The title, Beyond Good Parenting, is the key and a very strong yet unique exhortation in and of itself. But what is meant by "beyond good"?
While the book’s thrust and it’s lingering message is to go “beyond good,” it is not to do that in a familiar way, such as by doing “more” good or by getting “better.” Our common parlance triggers our unfortunate tendency to grade ourselves (e.g., bad, good) or to assume that I am exhorting parents to go beyond goodness to greatness. Not so, and the real message is not easily grasped at first.
A large sustainable goal from digesting the book and integrating it into family life is to leave the good-bad gradient behind and to no longer seek to rate ourselves as parents. That freedom from self-rating, by focusing on the normalcy as well as the results (aka consequences as consequences rather than judgments and evaluations) of our daily interactions between ourselves and our children, is the key to unlocking our own playfulness and to freeing us to free our children to grow with all their natural capabilities turned on.
However, some kind of assessment of behavior is essential in cooperation and partnership. Our embedded good-bad view cannot be erased, but it can be replaced with something that opens up communication rather than shutting it down, something that not merely replaces its function but transforms communication (no matter the ages or relationships).
One important capability that begins to shine from this work our children's desire to offer and accept help (when wanted or needed) as well as accept and offer affection and appreciation.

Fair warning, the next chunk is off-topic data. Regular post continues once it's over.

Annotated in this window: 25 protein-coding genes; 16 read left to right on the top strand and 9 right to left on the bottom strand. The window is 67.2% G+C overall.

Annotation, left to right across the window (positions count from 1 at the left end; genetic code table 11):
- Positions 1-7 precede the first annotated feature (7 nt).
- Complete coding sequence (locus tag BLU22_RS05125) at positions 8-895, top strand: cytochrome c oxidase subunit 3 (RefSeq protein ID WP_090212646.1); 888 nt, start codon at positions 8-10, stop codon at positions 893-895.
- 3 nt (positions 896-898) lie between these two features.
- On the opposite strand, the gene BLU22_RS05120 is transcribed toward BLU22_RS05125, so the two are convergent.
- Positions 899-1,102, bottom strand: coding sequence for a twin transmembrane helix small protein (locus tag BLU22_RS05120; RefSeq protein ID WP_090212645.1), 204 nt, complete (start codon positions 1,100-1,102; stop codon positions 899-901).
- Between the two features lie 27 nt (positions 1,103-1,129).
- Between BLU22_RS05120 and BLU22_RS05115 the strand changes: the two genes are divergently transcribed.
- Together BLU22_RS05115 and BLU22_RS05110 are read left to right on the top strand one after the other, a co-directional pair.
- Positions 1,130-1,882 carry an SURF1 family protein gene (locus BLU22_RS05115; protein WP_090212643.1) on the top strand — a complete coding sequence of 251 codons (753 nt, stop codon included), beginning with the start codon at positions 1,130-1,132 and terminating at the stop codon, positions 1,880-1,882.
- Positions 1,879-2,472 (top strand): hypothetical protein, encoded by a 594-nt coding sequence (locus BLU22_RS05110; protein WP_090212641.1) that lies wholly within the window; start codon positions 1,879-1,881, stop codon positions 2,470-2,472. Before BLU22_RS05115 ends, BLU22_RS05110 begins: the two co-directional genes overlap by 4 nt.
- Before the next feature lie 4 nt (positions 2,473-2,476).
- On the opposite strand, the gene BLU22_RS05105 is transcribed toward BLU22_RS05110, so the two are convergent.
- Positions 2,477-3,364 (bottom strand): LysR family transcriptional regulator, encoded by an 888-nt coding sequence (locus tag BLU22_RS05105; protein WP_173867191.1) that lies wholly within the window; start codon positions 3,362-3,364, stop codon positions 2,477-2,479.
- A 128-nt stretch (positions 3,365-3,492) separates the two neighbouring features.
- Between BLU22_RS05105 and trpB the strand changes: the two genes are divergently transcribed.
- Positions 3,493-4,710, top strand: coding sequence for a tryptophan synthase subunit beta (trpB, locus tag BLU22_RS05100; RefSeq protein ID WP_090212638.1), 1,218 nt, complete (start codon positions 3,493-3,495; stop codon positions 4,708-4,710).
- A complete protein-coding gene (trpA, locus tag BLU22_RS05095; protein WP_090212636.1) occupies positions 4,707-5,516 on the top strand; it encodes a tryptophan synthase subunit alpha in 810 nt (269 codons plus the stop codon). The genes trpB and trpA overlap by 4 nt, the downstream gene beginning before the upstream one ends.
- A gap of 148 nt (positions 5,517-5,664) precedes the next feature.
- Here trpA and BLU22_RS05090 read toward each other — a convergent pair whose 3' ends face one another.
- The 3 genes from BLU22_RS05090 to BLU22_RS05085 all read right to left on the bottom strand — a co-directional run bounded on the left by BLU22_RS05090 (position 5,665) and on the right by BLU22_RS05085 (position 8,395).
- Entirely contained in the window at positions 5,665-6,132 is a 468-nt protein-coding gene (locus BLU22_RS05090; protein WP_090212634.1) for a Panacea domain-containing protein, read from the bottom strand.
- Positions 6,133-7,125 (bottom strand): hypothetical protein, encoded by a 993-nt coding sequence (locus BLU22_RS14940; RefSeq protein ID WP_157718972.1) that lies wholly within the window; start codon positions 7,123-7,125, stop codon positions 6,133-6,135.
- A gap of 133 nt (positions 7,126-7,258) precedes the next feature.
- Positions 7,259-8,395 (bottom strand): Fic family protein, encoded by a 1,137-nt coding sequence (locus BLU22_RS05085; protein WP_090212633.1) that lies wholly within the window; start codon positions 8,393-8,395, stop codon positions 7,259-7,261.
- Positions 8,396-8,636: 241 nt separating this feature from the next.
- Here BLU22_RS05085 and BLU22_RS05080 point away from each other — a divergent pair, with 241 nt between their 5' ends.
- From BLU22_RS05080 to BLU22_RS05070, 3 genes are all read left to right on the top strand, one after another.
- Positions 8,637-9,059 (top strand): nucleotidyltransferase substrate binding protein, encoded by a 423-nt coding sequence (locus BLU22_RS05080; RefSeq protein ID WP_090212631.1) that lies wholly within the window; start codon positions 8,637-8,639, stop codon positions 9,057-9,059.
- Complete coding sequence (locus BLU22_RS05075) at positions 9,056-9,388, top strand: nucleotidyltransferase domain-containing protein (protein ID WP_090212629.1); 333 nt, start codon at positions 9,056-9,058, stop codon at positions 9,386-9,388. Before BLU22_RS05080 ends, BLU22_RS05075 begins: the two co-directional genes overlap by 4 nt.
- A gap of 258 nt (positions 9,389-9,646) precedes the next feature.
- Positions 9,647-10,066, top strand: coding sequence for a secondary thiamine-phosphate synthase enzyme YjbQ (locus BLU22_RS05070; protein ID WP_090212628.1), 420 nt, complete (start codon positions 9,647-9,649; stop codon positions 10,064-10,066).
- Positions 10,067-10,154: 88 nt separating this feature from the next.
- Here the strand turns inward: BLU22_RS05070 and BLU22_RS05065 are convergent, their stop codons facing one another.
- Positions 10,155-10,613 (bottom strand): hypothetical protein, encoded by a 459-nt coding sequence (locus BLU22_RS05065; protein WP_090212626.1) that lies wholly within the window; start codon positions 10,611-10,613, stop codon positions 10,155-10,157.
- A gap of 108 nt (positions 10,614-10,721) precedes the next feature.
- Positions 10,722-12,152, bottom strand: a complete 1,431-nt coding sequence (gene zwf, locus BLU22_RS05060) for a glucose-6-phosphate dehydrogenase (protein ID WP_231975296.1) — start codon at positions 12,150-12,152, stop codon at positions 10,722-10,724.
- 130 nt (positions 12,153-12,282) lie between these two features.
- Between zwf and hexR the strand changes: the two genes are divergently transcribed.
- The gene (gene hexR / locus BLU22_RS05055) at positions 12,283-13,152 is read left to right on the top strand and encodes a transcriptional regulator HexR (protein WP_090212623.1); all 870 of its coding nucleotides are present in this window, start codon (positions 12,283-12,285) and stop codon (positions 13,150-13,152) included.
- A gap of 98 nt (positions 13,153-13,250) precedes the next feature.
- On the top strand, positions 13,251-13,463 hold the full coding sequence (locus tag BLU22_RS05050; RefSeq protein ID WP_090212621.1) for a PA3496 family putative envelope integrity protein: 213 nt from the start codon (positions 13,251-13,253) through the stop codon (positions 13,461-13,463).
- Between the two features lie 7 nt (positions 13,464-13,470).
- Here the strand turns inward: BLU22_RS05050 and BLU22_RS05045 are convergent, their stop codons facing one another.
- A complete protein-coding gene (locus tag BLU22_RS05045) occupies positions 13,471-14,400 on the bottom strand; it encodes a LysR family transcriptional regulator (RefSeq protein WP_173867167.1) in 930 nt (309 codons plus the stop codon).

To go "beyond good" is to be free to enjoy our children as we and they grow through life, engaged and together. Parenting partners align themselves - past and current feelings or accusations of undermining each other disappear quickly.
But this does not leave us without recourse to change problematic behavior. Behavioral issues among family members, as in other areas of life, are not to be ignored. But now, a new context for assessing behavior is proposed, allowing desires to be shared and adjustments to be requested without a threat of loss of intimacy, agency, or belonging. In this context, changes in behavior, whether parental or child, occur at choice and with no or only short-lived emotional upsets. Living with each other becomes a life-long learning, growing, and fulfilling partnership, saving hundreds of hours over our parenting lifetime that are normally spent on disciplinary strategies, and energy spent attempting to avoid guilt, frustration with a lack of appreciation and fulfillment.
And as parents and children participate with others outside of their family, the possibility of diversity and interdependence is revealed - everywhere.
Final comment: the knowledge is in the book. Success in your family is guaranteed with support: mentoring, individual coaching or group discussion (recommended).